My Original Stuff

OK, it's  all  my original stuff when you visit here. But as they say, some  stories are more  original than others (nobody actually says that). Rather than one of my typical rants, screeds, or whiny complaints, however, this piece is a (relatively) serious short story I wrote for a writing contest on Vocal ( Ship of Dreams ): Sorry, it's been a while since I posted. I swear I'll be better from now on.  That is all. I hope you check it out and maybe even like it:  COLD STORAGE (Note: The theme of the contest is the Titanic. But don't worry; it's not a love story, and none of the protagonists are named Rose. I believe there is a contest entry that goes down that rabbit hole, though, if you're interested.)

Gettin' Laid While Lyin' Around

Lies are what you tell so you can lay someone on the side. But more to the point, lay is transitive (i.e., it takes an object), whereas lie is not. This is further complicated because some idiot decided the past tense of lie should be lay, which also happens to be a present-tense verb. But back to how to know what to write. If you can lay something , it's lay: lay the book down, lay some bricks, lay your best friend's girlfriend. This use of lay is known as a transitive verb. It  transitions based on its meaning when combined with the object it affects. Even Ratt knew this, of course: With lie, there's no object: I'm going to lie down now, don't just lie there, he was lying on the bed. But note that in past tense, lie becomes lay: I lay there all day, NOT I laid there all day, BUT I laid (past tense of lay) the book down. In this usage, lie  and lay are called intransitive verbs—they don't have objects, so they don't change. Ex

One Way or Another (and a Tip for Remembering the Difference)

I mostly don't observe the difference between these two usages in everyday editing except when only two people or things are involved, although for formal writing or when someone requests that I stick to strict rules of standard written English, I revise accordingly: Use each other to refer to two people or things—e.g., "Edie and Bill didn't care about each other." Use one another to refer to more than two people or things—e.g., "The people of the village cared about one another." Why don't I care so much about the difference? For starters, most people reading or listening to the phrase will be able to determine the meaning from context, with each other being the predominant phrasing used by most speakers of American English (and probably UK English as well, but that's a guess). The second reason is because the distinction is tenuous in many cases anyway; to wit, in our second example, do the people in the village care about one another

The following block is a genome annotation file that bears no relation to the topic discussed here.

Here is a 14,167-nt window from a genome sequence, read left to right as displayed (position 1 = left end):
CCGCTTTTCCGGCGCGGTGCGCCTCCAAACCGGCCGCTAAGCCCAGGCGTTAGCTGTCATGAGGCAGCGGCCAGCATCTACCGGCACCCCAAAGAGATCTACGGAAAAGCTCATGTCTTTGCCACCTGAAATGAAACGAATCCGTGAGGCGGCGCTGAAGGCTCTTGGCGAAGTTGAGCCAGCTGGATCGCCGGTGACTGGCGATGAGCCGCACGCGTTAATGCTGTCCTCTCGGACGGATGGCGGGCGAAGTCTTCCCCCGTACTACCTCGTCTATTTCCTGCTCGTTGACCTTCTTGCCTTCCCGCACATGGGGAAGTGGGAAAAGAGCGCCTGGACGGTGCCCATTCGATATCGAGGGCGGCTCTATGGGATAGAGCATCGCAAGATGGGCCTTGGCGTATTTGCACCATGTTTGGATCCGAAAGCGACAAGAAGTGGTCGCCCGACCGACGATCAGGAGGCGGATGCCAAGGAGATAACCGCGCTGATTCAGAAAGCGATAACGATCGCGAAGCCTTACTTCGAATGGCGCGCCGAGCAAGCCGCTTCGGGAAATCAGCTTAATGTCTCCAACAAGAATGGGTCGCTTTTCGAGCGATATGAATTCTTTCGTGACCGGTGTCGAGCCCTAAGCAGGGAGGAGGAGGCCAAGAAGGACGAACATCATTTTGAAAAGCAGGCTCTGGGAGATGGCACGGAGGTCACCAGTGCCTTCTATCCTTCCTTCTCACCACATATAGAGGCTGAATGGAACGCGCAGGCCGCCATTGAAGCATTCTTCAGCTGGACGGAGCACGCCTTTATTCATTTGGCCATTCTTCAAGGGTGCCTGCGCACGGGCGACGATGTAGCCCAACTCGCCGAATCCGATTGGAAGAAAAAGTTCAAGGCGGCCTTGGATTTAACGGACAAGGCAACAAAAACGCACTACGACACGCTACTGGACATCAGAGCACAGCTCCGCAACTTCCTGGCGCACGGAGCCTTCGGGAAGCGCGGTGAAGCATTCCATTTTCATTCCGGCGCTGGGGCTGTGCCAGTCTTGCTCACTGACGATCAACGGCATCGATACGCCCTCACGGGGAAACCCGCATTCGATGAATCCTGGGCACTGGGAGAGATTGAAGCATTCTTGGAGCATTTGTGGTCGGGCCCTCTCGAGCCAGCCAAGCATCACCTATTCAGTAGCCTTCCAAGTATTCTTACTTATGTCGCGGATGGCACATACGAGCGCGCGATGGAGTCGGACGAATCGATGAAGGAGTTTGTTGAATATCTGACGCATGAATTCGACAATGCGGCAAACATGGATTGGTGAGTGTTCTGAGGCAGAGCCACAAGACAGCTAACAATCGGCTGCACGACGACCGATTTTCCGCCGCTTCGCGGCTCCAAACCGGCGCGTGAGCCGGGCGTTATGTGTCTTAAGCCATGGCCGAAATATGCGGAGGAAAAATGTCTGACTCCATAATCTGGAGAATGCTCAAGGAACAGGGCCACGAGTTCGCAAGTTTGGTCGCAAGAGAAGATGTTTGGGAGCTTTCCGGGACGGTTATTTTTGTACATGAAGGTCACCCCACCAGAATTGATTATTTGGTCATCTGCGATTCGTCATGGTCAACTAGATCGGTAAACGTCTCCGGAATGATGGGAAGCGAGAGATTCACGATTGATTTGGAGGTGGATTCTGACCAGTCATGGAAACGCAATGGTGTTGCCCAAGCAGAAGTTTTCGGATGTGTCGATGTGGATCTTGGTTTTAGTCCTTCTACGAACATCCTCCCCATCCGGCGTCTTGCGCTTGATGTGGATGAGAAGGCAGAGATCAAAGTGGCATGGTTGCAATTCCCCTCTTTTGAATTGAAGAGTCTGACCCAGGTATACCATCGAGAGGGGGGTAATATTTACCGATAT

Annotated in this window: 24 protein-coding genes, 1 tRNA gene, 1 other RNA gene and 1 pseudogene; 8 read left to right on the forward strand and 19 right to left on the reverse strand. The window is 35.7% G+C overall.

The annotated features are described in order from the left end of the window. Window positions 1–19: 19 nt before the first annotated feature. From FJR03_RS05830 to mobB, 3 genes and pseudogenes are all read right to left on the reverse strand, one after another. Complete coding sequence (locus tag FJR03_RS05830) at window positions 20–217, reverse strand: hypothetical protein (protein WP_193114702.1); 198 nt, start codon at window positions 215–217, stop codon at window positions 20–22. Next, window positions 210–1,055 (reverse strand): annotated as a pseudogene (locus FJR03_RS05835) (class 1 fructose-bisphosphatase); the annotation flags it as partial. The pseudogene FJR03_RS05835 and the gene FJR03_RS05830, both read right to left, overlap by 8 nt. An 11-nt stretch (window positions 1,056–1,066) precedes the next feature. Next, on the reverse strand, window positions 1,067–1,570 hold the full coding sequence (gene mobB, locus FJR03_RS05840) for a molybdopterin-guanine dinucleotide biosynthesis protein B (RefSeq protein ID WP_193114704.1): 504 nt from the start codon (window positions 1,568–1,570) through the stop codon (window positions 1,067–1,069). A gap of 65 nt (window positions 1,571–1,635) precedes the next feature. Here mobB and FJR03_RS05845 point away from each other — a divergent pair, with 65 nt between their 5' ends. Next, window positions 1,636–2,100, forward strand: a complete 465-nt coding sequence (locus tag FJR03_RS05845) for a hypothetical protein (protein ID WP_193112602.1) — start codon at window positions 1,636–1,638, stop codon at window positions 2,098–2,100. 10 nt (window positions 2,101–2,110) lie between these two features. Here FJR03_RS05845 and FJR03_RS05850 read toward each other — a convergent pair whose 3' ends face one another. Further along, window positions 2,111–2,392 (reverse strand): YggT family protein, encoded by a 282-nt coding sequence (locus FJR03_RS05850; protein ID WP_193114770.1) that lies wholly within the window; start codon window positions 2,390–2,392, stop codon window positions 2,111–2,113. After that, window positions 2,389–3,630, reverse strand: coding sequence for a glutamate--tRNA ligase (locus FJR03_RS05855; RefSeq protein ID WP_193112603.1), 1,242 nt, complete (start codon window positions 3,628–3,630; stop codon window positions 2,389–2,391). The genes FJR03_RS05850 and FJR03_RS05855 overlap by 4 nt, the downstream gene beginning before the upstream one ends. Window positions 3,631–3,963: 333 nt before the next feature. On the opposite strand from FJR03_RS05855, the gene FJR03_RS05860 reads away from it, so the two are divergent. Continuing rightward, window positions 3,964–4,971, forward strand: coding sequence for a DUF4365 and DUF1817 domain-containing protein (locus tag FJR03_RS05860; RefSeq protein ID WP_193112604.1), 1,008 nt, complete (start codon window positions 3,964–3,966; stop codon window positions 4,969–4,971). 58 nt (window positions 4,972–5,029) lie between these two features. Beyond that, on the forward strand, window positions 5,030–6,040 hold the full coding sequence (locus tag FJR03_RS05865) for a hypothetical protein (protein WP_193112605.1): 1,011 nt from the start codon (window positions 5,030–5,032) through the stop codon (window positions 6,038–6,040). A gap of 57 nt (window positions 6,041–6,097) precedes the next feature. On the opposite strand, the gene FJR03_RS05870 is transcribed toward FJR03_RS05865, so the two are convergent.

Character Descriptions That Matter

How much detail to give a character's description is often hotly debated, with two primary schools of thought: 1. Include as much detail as possible about each character in order to let the reader know what the character looks like and also to provide additional imagery. It's good to include all five senses in your descriptions. 2. Only include what is absolutely necessary in order to move the story forward. Assume readers will fill in other details with their own imaginations. Descriptions should be built into the story and not just a date dump - e.g., a whole narrative paragraph describing a character but with no context. Bestselling author Barry Eisler is a great technical writer, but he sometimes uses a little more description than I like (completely a personal preference; to most people, his writing probably seems pretty streamlined). The following are some search results for the word 'hair' in his book Detachment in which that is definitely not the

*On the Economy of Words* (another installment in the Buckaroo Saga)

The single greatest transgression committed by teachers (besides fucking them) is telling students that English comprises eight parts of speech. So wrong. English has *two* parts of speech and *six* little helpers (interjections are bullshit, but that's a minor point). Perhaps if people realized this, they wouldn't engage in so much pointless drivel: twisted old trees covered with brown bark, tall skyscrapers, wrinkled old people, blue skies, dark nights (OK, maybe that one on a new moon). Here's a little secret, Buckeroos. Follow me into the chamber where we make the sausage (it's OK, it's just a little prick). Come closer, let me whisper in your cute little mouselike ears (please remember—no hyphen in "mouselike"): *Every word counts. Every word matters. And every time you add a word, you dilute all the others*. See that? My extra "the" (for example) just diluted the other words in that sentence. Think of it this way. Let's say I am wri